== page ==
If companies want to make augmented reality eyewear that people want to wear, they’ll need powerful chips that don’t need a large battery on your head. Qualcomm believes it can assist. The company has revealed a Snapdragon AR2 Gen 1 platform for slim AR glasses. According to reports, the multi-chip design outperforms the company’s XR2-based reference design by 2.5 times while using half the power. You could have eyewear that detects objects in the room intelligently while keeping the rest slim and light enough to wear for hours at a time.
According to Qualcomm, part of the trick is to extend the computing load across the frame of the glasses. The main 4nm-based AR processor contains a CPU, Tensor AI processing, graphics, and engines for features such as visual analytics. It can facilitate up to nine cameras at the same time to track both your body and the environment around you. A coprocessor in the glasses also includes an AI accelerator for activities like eye tracking and computer vision, and a third chip handles network and phone connectivity. This improves weight distribution and results in smaller circuit boards and fewer wires than with a single do-it-all chip.
According to Qualcomm, networking is also important. AR2 Gen 1 is one of the first platforms to facilitate WiFi 7, similar to the Snapdragon 8 Gen 2 in phones. This is critical not only for providing massive amounts of bandwidth for connecting to a handset (up to 5.8Gbps) but also for lowering latency (under 2ms to your phone, according to Qualcomm). When combined with processor and co-processor lag reduction, you should have a more organic and responsive experience.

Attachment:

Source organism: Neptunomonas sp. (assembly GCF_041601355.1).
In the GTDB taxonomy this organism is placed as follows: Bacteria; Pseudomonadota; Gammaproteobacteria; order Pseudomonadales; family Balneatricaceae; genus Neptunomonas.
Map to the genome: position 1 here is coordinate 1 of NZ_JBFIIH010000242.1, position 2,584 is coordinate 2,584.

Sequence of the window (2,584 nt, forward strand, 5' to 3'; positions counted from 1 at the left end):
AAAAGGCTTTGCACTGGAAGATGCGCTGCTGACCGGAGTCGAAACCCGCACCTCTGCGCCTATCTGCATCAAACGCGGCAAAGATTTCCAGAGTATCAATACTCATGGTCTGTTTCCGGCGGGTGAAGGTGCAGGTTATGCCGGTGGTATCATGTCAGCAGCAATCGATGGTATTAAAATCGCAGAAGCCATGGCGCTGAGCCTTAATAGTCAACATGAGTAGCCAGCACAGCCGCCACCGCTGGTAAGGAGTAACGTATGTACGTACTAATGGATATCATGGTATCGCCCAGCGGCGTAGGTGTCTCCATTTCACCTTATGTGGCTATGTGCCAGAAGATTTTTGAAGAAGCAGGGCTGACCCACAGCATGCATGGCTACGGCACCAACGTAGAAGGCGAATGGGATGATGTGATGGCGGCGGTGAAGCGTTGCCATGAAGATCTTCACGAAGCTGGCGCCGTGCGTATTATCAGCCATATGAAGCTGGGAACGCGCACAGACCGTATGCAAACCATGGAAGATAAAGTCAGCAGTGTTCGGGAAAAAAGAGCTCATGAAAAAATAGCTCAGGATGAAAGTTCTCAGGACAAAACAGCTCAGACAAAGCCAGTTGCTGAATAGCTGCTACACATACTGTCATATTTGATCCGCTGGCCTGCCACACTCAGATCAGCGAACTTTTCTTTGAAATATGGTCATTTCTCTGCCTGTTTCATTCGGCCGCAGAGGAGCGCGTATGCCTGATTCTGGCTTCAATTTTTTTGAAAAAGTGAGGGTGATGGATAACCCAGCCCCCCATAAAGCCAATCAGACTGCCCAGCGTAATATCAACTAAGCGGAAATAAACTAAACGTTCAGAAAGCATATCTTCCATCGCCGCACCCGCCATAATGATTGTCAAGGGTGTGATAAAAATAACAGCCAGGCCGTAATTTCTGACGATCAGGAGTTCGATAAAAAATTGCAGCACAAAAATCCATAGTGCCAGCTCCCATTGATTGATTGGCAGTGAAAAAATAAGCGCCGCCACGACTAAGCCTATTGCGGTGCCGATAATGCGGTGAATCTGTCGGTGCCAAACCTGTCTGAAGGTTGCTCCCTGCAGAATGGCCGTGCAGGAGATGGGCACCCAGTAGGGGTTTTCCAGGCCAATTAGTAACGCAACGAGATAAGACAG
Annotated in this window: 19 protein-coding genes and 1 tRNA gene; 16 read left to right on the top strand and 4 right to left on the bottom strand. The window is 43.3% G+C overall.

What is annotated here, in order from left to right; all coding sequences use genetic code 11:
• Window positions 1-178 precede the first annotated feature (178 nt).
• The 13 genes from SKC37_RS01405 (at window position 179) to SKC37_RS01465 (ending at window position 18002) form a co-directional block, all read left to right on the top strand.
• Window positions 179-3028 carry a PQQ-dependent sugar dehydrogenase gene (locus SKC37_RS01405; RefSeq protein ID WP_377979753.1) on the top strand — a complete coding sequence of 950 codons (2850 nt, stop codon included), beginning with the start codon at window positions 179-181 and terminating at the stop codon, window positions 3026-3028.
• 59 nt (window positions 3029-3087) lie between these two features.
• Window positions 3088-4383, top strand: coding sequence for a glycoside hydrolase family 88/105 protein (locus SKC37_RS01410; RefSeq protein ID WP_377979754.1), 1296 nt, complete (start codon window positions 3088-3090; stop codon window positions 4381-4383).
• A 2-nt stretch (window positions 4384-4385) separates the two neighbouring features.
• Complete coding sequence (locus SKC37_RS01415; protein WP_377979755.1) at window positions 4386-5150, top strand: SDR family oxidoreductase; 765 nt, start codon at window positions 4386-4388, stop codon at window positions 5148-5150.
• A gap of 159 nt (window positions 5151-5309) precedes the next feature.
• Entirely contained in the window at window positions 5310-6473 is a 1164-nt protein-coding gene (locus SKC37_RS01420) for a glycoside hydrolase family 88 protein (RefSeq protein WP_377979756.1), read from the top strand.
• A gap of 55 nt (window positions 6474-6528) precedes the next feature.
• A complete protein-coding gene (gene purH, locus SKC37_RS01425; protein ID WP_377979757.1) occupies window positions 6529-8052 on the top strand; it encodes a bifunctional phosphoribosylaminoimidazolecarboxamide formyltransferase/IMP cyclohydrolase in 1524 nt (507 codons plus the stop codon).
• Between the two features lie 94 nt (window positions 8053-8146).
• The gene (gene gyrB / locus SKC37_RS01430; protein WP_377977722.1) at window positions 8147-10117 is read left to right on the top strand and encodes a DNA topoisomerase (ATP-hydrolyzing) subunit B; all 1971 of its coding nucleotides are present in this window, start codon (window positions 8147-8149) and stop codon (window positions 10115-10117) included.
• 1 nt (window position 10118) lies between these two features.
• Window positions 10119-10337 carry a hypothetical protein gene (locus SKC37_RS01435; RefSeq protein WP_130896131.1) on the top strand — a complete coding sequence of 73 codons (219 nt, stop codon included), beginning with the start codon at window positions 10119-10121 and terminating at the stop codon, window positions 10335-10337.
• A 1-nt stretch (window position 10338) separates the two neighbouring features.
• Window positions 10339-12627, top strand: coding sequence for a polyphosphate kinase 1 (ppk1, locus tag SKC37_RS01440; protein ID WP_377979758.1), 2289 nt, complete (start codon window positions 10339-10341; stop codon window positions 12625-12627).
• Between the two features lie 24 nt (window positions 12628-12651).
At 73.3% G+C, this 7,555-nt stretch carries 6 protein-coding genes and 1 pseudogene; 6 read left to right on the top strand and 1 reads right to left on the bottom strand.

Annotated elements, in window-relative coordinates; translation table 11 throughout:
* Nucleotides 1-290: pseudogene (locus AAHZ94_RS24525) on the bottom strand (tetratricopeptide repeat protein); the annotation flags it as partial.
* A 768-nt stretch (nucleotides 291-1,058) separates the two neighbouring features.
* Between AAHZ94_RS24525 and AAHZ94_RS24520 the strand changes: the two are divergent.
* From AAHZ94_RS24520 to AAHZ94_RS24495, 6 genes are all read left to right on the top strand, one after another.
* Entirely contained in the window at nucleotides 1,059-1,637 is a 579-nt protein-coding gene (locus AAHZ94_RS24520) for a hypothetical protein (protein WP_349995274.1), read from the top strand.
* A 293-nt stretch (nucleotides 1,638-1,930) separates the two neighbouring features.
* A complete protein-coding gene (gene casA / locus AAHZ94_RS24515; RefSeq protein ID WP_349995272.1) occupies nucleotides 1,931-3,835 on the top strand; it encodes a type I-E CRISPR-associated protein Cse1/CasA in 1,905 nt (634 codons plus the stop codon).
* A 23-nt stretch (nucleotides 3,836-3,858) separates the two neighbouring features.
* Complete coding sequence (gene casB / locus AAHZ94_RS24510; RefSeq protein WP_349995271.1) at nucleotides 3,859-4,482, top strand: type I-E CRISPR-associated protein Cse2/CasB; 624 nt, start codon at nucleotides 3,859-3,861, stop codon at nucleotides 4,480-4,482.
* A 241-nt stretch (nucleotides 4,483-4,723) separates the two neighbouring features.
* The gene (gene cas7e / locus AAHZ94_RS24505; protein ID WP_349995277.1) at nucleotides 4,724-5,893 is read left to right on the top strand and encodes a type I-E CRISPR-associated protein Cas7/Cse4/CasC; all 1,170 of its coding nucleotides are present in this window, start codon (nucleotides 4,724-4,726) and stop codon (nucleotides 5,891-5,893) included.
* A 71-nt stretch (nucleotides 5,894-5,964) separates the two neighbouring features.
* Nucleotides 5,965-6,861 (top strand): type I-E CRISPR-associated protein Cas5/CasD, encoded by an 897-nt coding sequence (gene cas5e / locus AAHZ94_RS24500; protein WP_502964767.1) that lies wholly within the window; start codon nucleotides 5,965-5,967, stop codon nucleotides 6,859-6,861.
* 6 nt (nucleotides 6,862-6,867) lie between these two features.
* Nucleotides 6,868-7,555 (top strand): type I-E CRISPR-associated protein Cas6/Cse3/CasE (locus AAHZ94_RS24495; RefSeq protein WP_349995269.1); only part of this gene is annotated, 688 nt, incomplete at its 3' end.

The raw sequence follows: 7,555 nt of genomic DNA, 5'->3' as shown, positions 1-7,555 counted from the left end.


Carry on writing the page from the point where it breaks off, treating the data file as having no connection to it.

AR2 Gen 1 hardware is in “various stages” of development at many well-known companies, including Lenovo, LG, Nreal, Oppo, and Xiaomi. Significantly, Microsoft was involved in the platform specifications. Don’t be surprised if you find yourself using AR2 for virtual collaboration in Mesh, as well as other Microsoft apps and services in the future.
Qualcomm has also made significant improvements to its audio technology. The new S3 Gen 2 Sound and S5 Gen 2 Sound platforms promise to make the most recent listening technology more widely available, such as spatial audio with head tracking, lower latency for games, and the recent take on adaptive active noise cancellation.
Real-world products won’t be available until the second quarter of 2023, but these chips have the potential to democratize features that were previously reserved for more expensive buds and headphones.